School can do so much better than discriminatory imagery
It’s a shame the greater Mukwonago community has made the ill-informed and unwise choice to turn their Indian mascot into Custer’s Last Stand. I, for one, couldn’t be more pleased that the DPI is appealing the Waukesha judge’s biased and ill-informed Mukwonago Indian mascot decision.
I work in the Mukwonago community and have seen firsthand the mascot’s harmful effects on the REAL Indian community there. Mukwonago launches rabid attacks against anyone who protests the use of the high school’s fantasy Indian name and image. This includes death threats that chased a REAL Indian family out of Mukwonago 20 years ago when they filed a formal complaint against the mascot, up to present-day REAL Mukwonago Indian students who pretend to be Mexican so they won’t be harassed by white students, and a REAL Mukwonago Indian student who was physically accosted in a Mukwonago park after speaking out against the school’s Indian mascot and logo.
Indian stereotypes and defending their continued use are clearly harmful, demonstrated not only by academic research but anecdotally in the incidents above.
Furthermore, the Plains Indian headdress flaunted by the Mukwonago Indians was never even worn historically by the real Mukwonago Indians – the Potawatomi, Sac, Fox, Menominee, Ho-Chunk, and Ojibwe people who were the first inhabitants of Mukwonago! Clearly, the Mukwonago school district cares more about caressing a Plains Indian headdress and concocting phony local history in order to sustain an aggressive, extracurricular sports program than it cares either about teaching its students real local historical facts about Indian people, or about creating a learning environment that is free from discrimination, harassment and intimidation. This is exactly what the statewide Indian logo and mascot law sought to avoid, and what the DPI’s Mukwonago mascot and logo decision sought to end.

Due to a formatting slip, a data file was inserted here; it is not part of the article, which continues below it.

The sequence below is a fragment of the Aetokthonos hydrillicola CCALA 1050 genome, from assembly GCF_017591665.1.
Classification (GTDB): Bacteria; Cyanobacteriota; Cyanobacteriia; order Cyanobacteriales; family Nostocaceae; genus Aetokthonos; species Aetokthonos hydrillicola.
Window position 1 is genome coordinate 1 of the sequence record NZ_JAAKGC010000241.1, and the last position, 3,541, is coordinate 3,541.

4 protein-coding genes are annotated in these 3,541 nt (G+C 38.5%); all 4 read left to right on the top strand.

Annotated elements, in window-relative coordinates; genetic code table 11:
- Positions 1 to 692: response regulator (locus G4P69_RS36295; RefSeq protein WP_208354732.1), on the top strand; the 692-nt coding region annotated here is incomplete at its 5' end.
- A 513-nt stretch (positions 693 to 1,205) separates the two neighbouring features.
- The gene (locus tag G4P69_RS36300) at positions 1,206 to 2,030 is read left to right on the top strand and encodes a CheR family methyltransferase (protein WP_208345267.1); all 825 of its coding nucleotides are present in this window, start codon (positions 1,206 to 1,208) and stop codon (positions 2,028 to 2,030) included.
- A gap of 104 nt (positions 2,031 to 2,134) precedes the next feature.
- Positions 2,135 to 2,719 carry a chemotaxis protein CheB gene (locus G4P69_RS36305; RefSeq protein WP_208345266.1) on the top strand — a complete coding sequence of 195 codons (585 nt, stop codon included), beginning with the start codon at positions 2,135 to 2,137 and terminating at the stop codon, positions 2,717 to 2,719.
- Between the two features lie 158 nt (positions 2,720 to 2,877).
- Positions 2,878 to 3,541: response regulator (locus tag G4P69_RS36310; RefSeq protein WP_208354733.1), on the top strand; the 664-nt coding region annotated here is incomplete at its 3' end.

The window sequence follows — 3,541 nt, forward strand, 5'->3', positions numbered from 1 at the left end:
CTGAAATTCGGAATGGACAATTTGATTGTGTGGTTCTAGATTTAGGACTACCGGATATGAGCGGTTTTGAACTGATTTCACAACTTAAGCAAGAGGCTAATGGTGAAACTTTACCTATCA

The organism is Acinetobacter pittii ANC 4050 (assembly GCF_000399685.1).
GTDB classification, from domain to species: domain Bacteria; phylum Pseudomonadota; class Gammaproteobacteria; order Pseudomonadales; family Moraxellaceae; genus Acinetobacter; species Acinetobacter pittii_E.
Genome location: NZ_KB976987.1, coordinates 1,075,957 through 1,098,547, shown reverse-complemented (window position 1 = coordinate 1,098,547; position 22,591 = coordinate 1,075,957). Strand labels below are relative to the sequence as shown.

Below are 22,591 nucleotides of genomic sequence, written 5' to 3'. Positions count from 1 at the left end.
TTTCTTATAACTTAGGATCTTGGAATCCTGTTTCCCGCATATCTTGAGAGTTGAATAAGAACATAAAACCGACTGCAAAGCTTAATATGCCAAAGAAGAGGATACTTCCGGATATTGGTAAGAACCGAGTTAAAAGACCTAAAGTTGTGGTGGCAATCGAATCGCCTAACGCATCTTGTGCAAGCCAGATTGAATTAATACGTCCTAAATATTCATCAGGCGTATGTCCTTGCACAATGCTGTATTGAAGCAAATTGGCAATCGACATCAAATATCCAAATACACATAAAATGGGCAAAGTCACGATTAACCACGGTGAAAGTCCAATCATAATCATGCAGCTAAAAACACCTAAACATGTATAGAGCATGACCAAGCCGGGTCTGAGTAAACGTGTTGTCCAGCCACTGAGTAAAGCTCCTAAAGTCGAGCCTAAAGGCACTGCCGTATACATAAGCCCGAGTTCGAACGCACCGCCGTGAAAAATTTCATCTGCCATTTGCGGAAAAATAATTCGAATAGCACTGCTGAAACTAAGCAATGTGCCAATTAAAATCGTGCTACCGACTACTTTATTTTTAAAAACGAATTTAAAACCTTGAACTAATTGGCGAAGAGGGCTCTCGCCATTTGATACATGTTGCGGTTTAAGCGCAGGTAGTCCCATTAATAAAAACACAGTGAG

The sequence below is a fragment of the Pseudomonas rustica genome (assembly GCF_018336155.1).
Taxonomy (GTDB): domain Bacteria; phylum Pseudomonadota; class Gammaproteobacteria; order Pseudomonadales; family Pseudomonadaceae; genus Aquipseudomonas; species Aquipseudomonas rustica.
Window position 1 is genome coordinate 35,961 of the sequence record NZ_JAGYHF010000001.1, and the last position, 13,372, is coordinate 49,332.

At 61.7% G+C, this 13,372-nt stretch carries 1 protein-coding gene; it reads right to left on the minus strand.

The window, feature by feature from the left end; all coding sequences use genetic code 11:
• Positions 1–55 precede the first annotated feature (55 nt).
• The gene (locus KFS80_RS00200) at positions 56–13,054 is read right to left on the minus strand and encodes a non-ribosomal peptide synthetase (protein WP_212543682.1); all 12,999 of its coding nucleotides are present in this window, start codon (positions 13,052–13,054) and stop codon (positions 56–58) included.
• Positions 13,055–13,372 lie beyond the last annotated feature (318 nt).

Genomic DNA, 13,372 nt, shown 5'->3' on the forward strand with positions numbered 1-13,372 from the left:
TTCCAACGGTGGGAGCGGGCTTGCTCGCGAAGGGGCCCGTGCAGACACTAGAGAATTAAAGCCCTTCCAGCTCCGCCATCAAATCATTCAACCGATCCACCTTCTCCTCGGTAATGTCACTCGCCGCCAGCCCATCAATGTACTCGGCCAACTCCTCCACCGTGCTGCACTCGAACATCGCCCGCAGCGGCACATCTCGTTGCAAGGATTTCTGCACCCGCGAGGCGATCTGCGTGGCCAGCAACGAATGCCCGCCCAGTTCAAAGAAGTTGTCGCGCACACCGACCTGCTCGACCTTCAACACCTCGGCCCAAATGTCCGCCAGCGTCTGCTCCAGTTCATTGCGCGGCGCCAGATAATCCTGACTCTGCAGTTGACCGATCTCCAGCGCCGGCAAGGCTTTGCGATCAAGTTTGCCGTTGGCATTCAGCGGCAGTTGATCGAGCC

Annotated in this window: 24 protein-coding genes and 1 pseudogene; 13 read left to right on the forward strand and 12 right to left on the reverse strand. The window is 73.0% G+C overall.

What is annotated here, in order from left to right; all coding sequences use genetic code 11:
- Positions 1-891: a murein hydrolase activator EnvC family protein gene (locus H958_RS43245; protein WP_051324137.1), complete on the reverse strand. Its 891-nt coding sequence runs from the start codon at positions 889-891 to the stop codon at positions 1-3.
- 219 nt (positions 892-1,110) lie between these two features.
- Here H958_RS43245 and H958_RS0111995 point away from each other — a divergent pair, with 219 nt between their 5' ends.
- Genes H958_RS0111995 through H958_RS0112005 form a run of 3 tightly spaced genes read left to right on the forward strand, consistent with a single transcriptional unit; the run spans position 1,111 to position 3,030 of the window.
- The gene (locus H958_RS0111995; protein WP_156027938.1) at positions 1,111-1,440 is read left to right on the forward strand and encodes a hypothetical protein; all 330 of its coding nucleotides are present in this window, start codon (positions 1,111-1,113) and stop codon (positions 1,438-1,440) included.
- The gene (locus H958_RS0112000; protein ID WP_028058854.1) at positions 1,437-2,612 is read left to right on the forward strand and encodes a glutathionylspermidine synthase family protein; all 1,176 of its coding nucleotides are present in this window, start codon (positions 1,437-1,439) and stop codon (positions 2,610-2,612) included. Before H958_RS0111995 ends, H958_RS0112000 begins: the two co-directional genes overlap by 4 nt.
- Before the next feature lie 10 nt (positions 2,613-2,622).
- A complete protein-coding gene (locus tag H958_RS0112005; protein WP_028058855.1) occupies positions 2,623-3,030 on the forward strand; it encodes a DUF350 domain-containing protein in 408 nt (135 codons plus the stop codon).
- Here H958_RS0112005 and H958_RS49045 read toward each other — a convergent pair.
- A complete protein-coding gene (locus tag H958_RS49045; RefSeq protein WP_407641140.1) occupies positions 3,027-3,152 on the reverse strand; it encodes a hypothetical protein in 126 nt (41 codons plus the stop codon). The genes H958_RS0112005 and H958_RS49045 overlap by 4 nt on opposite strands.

Come on, Mukwonago! Why not turn your destructive logo and mascot around into something constructive and historically accurate using real hometown history? Just as the Waukesha Freeman was founded by abolitionists, Mukwonago’s Yankee founders created the Mukwonago Anti-Slavery Society in the 1850s. Mukwonago, like Waukesha, was also a documented stop on the underground railroad. Perhaps the Mukwonago football team could become the “Railroaders.” Why couldn’t the students at Mukwonago High be just as proud to be a Mukwonago Railroader as they say they are to be a Mukwonago Indian?
Mukwonago’s fantasy Indian logo and mascot have clearly led to individual pupil harassment and discrimination along with the harmful stereotyping of Indian people as a whole. Anyone who believes otherwise has their head in the sand. Retiring Mukwonago High’s disrespectful severed head logo and plains Indian mascot is long overdue. Railroaders anyone?
(Andrea Frank is a local historian in Walworth and Waukesha counties. She lives in East Troy.)